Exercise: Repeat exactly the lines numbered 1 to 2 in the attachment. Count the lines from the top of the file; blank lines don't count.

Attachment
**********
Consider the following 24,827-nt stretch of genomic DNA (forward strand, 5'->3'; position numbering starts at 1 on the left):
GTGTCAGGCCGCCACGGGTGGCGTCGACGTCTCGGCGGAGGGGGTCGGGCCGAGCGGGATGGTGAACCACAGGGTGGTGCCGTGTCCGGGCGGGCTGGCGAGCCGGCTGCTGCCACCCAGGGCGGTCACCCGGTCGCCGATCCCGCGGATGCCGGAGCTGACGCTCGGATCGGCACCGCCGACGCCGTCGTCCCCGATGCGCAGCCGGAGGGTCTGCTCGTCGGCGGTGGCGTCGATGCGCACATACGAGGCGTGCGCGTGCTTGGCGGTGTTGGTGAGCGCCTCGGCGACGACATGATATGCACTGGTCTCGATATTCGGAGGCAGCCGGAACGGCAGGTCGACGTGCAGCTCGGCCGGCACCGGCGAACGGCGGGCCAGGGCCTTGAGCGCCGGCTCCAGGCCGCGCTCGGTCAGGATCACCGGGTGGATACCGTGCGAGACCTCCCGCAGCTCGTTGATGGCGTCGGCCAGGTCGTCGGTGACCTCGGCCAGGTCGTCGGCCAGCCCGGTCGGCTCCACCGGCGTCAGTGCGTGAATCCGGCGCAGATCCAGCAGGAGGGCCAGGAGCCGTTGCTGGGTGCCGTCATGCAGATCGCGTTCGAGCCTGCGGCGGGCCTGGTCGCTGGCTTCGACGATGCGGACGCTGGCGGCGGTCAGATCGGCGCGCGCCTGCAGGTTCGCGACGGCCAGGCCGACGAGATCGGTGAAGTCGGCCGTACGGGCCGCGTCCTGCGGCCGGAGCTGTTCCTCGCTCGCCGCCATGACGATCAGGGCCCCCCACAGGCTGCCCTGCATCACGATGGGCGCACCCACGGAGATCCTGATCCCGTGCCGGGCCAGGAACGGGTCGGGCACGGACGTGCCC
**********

Consider the following 24,827-nt stretch of genomic DNA (forward strand, 5'->3'; position numbering starts at 1 on the left):
GTGTCAGGCCGCCACGGGTGGCGTCGACGTCTCGGCGGAGGGGGTCGGGCCGAGCGGGATGGTGAACCACAGGGTGGTGCCGTGTCCGGGCGGGCTGGCGAGCCGGCTGCTGCCACCCAGGGCGGTCACCCGGTCGCCGATCCCGCGGATGCCGGAGCTGACGCTCGGATCGGCACCGCCGACGCCGTCGTCCCCGATGCGCAGCCGGAGGGTCTGCTCGTCGGCGGTGGCGTCGATGCGCACATACGAGGCGTGCGCGTGCTTGGCGGTGTTGGTGAGCGCCTCGGCGACGACATGATATGCACTGGTCTCGATATTCGGAGGCAGCCGGAACGGCAGGTCGACGTGCAGCTCGGCCGGCACCGGCGAACGGCGGGCCAGGGCCTTGAGCGCCGGCTCCAGGCCGCGCTCGGTCAGGATCACCGGGTGGATACCGTGCGAGACCTCCCGCAGCTCGTTGATGGCGTCGGCCAGGTCGTCGGTGACCTCGGCCAGGTCGTCGGCCAGCCCGGTCGGCTCCACCGGCGTCAGTGCGTGAATCCGGCGCAGATCCAGCAGGAGGGCCAGGAGCCGTTGCTGGGTGCCGTCATGCAGATCGCGTTCGAGCCTGCGGCGGGCCTGGTCGCTGGCTTCGACGATGCGGACGCTGGCGGCGGTCAGATCGGCGCGCGCCTGCAGGTTCGCGACGGCCAGGCCGACGAGATCGGTGAAGTCGGCCGTACGGGCCGCGTCCTGCGGCCGGAGCTGTTCCTCGCTCGCCGCCATGACGATCAGGGCCCCCCACAGGCTGCCCTGCATCACGATGGGCGCACCCACGGAGATCCTGATCCCGTGCCGGGCCAGGAACGGGTCGGGCACGGACGTGCCC